Sunday, August 31, 2014

Portrait of Joel in stages



This is a portrait of one of my sons. It was a bit of an experiment as I have been transitioning from using Prismacolor pencils to Faber-Castell Polychromos. The Prismacolors weren't suited to my style and it took me three years of discouragement to finally realise that my technique wasn't the problem. I just needed more suitable materials. It's a relief as the problems I was having were destroying my love of art and my confidence.

I'm really loving the Polychromos. I will write about what I learnt later in the post.

Here are some of the stages of Joel's portrait.


I started with some light shading, rather than laying down the palest colours. This is my original technique which I abandoned to copy more accomplished artists when I first used the Prismacolors. It is a better method for me.


Gradually building up some light detail.


Still not a lot of likeness. The shadows will give more character.


Starting to look like him. Now adding features and building up skin tones.


Starting with the basic form of the hair in a light to mid-tone.


Getting to the really fun stage where the foundation is set and the rest is improvement.


More layers to hopefully add realism and life.


Colour adjustments and finishing off.

Some of the pictures look a bit blue but the paper is actually cream. Joel was squinting at the midday sun so there was a lot of yellow about.

These photos were taken with my iPad. On my to-do list is to find the right light to take accurate and clear photos with my DSLR. Coloured pencil pictures change a lot in intensity with different types of light but, on my screen, the final photo looks quite like the real life version.

I learnt such a lot from doing this picture. There's things I would have done differently - like use a smoother paper (a dumb mistake - I used the wrong side by accident!) and I wouldn't have used the few layers of Prismacolors in the middle stages. Both problems had me experimenting to smooth out the layers in the final stages.

I have full sets of Prismacolors and Derwent Coloursofts (which I quite like) but I am still building up my collection of Polychromos so I was short on colours and supplemented with Prismacolors. The Derwent Coloursofts were useful in adding some pastel-like softness in the later stages. They are quite powdery, whereas Prismacolors are creamy, very blendable and, unfortunately for me, prone to a crayon-like clogging.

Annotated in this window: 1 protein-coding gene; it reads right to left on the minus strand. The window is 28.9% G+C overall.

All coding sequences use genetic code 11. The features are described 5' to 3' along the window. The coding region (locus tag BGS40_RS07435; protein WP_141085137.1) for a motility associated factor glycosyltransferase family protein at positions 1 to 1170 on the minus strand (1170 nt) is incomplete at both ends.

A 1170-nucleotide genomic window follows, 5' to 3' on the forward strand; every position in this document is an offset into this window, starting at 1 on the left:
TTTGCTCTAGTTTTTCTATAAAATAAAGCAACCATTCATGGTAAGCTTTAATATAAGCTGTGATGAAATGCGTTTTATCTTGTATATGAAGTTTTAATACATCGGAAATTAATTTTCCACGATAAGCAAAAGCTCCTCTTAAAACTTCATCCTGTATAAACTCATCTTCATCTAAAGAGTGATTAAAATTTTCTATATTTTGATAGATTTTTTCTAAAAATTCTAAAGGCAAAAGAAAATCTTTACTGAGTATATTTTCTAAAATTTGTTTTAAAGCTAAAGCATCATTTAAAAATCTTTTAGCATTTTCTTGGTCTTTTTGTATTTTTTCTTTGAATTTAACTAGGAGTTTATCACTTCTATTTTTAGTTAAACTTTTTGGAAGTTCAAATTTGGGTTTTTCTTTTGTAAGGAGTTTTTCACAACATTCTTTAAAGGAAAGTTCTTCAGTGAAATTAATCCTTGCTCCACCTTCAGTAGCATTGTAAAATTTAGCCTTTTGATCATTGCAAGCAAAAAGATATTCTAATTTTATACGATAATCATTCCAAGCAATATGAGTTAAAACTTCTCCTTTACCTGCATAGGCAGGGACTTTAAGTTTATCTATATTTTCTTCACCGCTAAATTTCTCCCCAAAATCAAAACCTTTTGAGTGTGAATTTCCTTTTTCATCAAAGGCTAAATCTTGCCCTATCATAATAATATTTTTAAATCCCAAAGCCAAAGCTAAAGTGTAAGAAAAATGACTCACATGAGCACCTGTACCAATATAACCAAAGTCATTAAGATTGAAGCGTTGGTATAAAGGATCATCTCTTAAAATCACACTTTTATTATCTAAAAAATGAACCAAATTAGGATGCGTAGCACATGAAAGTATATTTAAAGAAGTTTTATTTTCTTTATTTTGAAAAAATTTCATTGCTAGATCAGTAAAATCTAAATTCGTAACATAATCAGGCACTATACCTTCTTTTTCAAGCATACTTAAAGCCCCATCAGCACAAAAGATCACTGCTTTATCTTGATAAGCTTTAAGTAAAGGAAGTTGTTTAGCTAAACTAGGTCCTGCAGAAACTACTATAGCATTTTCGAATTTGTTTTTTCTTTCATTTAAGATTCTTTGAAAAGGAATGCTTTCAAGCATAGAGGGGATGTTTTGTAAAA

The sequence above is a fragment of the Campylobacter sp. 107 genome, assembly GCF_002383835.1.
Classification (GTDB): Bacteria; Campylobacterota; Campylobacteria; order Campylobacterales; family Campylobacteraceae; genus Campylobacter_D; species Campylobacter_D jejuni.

I'm now looking forward to putting what I've learnt into practice with the next picture.









10 comments:

  1. Vicky,

    I am in awe of your talent. So are a lot of other people. Nancy and I shared your link on FB today, and the feedback has been wonderful. We are not going to let you disappear from the blogosphere again. More drawings please!

    I think Joey must have changed a lot since I last saw him. He looks much more grown up! It is so interesting seeing all the different stages of the drawing. It appears as if by magic! No magic though. Just lots of talent.

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    1. Thank you for linking to my post, Sue.

      This picture didn't turn out quite as I hoped for but I learnt a lot about technique and colour. I decided to experiment with colour wheels a bit before I start the next one.

      Joey has grown up a lot, in the past year, but I think the serious expression also makes him look older than usual.

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  2. Wow Vicky your art work is brilliant. I will look out for more of your work hope you are keeping well. Love Pauline and Ray (in England)

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    1. It was so nice to see your comment, this morning, Pauline! Thank you for your encouragement.

      We are all well. I hope you both and the rest of the family are well, too.

      xxx

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  3. You have a remarkable gift, Vicky! I'm so glad to see you blogging again!

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  4. I was glad to see you blogging, again, too, Mary. The thought of catching up with you was a big incentive to post again :-)

    BTW, summer is over. Where's your next post???

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    1. Errrrr....no clue! That's the way it seems to work lately - I'm lost in cluelessness. Still, it's nice to be back even with my blank brain! (Go ahead, poke fun...lol.)

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    2. Mary, you know I wouldn't poke fun at your blank brain. I might write slowly so that you can understand but I would never be cruel to a friend who is challenged. ;-)

      BTW, aren't picture posts meant for puddle brains? I love writing a five minute post without having to think of anything other than the punctuation :-D

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  5. Remarkable. I have linked this post to my Google + so that others may see it.

    God bless.

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    1. Thank you, Victor. I appreciate your kindness :-)

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Thank you for reading my blog. I appreciate your comments and feedback. Vicky